But bringing about organisational change is a lot easier to talk about than to action. Having supported many businesses through this transitional period, I can tell you that the formula for success is a sincere desire for meaningful change from the top coupled with a drive to educate the workforce on green issues.
Why be sustainable?
You’ve heard it a thousand times before, but it bears repeating: going green is good for business. Adopting better practices not only allows companies to play their part in protecting the planet and the people that live on it, but it can also lead to new opportunities.
Increasingly, investments and contracts are going to businesses that can demonstrate their green values in action and not just in words. Consumers are now beginning to show preference for sustainable businesses on a mass scale. That means unsustainable businesses could essentially be cutting off major revenue streams.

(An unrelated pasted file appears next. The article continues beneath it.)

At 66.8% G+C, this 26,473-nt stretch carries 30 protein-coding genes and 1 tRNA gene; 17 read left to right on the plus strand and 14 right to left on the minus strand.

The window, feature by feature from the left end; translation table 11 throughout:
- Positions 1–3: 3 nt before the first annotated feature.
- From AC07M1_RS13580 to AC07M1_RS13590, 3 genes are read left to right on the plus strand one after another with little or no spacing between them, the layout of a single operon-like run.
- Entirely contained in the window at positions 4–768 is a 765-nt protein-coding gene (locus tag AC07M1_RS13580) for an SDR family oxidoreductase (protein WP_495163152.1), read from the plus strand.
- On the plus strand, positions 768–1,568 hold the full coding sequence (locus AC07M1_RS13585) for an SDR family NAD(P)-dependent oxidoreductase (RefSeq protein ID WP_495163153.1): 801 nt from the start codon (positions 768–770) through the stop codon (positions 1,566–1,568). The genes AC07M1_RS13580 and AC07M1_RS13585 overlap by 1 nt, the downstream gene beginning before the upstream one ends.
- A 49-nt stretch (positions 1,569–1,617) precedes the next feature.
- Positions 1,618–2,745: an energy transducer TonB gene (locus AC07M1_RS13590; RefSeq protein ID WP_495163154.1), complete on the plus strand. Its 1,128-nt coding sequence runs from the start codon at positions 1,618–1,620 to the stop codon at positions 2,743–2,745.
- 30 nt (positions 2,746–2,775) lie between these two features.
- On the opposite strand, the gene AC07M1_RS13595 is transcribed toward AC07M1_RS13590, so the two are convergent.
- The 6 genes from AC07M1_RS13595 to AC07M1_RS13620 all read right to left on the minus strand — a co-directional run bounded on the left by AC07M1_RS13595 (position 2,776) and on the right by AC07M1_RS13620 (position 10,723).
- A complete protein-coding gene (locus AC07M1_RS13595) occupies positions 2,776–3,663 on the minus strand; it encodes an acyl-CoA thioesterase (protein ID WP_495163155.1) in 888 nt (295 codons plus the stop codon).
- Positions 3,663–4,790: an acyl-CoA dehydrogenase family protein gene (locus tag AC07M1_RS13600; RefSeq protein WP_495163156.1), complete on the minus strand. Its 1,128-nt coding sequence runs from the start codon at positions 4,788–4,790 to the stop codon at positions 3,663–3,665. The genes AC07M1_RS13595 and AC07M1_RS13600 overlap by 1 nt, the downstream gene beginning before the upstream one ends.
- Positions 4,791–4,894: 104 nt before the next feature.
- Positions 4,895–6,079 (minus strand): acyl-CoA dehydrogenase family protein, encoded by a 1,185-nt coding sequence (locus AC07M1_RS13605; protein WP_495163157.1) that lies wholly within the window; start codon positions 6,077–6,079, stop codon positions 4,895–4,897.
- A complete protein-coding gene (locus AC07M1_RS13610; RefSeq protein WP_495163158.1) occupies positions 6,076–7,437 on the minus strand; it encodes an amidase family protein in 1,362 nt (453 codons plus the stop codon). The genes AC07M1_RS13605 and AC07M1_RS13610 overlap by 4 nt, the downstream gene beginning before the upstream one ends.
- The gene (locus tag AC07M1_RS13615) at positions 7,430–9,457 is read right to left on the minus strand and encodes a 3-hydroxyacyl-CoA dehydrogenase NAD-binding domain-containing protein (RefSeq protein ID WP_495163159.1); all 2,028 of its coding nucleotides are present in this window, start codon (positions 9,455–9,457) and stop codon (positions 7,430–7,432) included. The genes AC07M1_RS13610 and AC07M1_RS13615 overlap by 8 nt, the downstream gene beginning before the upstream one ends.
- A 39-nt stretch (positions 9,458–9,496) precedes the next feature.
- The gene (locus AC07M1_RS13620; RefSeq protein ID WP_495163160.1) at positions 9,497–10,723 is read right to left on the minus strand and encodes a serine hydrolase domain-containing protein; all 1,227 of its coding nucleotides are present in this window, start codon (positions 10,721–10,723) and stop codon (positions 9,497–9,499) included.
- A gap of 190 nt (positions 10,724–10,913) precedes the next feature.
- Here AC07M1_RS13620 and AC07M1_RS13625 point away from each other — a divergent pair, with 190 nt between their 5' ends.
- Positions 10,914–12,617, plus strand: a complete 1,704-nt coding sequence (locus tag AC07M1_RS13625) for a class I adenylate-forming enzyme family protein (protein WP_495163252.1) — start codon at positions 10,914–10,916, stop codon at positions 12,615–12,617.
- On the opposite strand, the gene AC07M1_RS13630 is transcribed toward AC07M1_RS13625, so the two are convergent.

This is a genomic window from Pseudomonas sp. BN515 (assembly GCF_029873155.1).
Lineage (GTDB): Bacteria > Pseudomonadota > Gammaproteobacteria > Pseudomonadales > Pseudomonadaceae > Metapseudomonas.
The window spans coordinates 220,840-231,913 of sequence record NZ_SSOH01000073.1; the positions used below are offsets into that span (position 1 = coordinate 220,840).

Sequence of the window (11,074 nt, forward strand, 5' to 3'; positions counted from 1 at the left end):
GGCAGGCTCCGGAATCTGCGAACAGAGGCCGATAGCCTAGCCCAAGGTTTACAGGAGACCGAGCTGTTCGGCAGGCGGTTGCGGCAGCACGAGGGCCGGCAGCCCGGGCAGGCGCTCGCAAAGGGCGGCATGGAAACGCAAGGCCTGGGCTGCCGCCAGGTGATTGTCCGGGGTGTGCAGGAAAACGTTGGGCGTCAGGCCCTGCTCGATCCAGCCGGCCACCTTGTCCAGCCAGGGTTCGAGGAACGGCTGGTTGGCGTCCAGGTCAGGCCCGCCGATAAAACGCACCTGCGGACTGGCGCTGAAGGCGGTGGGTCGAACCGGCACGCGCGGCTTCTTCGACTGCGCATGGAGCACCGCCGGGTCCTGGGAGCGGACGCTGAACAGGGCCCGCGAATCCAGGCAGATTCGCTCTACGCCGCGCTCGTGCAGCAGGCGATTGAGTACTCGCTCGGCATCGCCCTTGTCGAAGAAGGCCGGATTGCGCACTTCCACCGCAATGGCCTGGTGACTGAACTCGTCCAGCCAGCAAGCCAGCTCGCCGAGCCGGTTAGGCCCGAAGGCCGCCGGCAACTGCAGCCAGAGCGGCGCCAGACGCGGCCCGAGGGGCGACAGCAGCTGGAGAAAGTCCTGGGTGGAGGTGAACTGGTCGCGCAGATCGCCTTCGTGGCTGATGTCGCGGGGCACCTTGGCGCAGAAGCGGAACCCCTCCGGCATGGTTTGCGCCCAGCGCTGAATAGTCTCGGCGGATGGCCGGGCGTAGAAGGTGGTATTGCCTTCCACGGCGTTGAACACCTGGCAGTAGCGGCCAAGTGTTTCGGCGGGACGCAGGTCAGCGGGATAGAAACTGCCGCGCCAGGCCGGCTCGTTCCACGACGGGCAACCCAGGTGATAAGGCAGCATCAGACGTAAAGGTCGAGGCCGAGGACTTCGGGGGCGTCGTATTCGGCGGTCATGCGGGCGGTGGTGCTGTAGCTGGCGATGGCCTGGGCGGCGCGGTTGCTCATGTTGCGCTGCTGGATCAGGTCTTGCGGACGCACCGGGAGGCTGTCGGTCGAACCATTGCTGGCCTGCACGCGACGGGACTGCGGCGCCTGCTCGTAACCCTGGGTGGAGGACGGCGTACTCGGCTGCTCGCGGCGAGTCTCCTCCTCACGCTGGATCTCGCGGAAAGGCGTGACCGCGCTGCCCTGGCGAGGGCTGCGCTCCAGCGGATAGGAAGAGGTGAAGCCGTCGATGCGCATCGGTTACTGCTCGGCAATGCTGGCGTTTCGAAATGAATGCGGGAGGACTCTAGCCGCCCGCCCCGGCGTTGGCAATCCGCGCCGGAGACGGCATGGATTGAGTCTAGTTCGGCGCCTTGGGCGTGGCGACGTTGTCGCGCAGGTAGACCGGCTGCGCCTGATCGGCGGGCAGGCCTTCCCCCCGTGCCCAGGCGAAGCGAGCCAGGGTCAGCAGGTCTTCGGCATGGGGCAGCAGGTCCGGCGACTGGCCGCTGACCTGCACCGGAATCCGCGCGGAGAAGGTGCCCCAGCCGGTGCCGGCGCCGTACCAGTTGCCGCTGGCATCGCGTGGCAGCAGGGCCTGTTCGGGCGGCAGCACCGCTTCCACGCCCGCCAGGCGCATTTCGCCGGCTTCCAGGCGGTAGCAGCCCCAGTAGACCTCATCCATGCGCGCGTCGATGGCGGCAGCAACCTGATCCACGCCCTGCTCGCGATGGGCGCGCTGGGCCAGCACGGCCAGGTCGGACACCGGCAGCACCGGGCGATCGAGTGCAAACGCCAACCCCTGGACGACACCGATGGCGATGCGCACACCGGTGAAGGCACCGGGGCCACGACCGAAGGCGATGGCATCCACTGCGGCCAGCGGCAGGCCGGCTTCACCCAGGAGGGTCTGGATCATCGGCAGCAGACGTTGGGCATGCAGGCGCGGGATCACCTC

Sustainable business initiatives also make sense from a cost-saving perspective as the price of waste disposal and energy consumption is significantly reduced.
Working for a green business can help to attract and retain the right talent. Being part of a sustainable company can be a motivational factor for staff, and can attract forward-thinking candidates.
As with any organisational change, achieving a sustainable vision takes every team member’s buy-in. And that takes education.
Educating tomorrow’s workforce
The Verdancy Group works closely with Morrison Construction, a leading contractor that delivers construction, investments and facilities management services across Scotland.